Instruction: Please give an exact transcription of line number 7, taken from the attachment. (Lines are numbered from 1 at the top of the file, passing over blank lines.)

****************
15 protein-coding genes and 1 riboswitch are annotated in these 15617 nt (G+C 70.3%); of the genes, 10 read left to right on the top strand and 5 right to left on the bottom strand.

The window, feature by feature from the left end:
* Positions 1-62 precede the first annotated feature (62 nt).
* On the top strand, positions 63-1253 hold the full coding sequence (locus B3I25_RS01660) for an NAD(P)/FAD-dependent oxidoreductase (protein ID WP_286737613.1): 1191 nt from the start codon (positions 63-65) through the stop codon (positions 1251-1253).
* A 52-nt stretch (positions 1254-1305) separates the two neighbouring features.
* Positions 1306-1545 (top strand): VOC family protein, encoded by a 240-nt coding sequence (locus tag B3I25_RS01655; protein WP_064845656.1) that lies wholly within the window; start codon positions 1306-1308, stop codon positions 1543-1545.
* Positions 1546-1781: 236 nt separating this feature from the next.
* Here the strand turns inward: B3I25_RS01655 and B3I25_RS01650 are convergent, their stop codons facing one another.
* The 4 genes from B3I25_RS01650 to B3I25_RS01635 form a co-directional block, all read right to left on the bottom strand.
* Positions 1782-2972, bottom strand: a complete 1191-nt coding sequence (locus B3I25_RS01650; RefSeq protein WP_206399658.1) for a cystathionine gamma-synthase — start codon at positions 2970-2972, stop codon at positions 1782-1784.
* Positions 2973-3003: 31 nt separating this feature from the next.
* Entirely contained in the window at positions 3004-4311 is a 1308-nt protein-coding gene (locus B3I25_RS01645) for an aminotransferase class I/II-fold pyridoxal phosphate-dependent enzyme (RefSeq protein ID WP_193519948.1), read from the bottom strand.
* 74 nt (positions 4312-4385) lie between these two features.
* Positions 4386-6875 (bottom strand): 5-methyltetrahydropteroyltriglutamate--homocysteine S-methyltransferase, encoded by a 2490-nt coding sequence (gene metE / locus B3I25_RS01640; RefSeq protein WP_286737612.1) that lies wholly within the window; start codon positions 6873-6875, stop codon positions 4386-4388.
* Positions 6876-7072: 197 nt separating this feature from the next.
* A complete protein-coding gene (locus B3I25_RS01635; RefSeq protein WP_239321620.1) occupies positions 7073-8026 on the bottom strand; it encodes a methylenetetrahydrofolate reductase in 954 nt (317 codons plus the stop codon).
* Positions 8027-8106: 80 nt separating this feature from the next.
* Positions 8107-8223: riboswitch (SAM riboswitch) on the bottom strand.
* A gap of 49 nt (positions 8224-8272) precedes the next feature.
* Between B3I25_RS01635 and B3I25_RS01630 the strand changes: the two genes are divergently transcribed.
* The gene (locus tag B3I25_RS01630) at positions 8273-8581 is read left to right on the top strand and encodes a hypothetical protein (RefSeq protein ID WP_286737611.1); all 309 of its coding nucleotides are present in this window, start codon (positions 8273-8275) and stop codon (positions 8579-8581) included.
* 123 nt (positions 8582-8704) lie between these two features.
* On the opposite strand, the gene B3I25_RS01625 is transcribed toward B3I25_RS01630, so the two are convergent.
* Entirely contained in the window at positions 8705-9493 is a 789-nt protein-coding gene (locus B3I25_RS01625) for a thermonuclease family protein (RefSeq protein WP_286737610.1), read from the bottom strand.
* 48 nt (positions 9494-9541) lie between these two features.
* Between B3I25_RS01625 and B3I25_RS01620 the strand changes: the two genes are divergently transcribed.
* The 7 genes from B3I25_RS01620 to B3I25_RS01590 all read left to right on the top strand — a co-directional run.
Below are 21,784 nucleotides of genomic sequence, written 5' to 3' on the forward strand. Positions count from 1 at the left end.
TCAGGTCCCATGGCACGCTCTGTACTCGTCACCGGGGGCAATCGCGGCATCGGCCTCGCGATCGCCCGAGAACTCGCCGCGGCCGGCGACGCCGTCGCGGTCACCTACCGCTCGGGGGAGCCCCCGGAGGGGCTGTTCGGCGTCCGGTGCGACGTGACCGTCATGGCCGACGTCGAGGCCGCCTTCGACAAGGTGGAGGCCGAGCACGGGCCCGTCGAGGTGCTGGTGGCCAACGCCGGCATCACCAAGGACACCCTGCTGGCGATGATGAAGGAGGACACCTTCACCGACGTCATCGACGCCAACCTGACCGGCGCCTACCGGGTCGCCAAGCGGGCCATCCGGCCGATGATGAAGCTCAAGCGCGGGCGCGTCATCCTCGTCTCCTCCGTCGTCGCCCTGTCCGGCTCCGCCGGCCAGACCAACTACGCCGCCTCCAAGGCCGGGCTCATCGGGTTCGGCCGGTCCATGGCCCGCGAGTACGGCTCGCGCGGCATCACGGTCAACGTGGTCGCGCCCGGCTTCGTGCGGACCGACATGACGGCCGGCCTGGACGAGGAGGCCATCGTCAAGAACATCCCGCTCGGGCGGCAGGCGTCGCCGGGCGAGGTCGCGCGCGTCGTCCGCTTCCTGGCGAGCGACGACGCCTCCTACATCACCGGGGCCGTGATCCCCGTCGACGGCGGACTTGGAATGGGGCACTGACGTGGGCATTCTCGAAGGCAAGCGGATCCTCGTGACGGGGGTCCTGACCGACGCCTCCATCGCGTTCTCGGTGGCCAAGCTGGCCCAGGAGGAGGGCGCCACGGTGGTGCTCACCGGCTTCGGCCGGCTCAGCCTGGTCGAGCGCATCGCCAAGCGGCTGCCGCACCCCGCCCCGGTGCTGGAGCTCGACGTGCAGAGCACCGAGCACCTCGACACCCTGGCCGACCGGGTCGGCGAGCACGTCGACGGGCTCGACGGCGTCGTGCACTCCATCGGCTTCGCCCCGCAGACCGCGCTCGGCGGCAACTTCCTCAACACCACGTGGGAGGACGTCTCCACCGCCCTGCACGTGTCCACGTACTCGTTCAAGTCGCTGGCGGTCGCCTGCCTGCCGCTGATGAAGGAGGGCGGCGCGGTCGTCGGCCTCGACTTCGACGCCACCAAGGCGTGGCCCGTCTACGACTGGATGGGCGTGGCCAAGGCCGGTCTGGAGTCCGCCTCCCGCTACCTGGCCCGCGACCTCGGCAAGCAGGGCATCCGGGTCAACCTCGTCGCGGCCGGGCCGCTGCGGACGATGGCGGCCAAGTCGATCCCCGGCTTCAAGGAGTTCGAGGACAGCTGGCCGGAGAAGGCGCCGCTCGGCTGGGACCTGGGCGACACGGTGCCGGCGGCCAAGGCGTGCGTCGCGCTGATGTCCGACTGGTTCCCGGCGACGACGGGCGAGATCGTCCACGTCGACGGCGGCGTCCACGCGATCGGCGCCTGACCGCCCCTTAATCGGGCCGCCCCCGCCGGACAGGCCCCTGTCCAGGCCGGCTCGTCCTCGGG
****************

* Positions 1546-1781: 236 nt separating this feature from the next.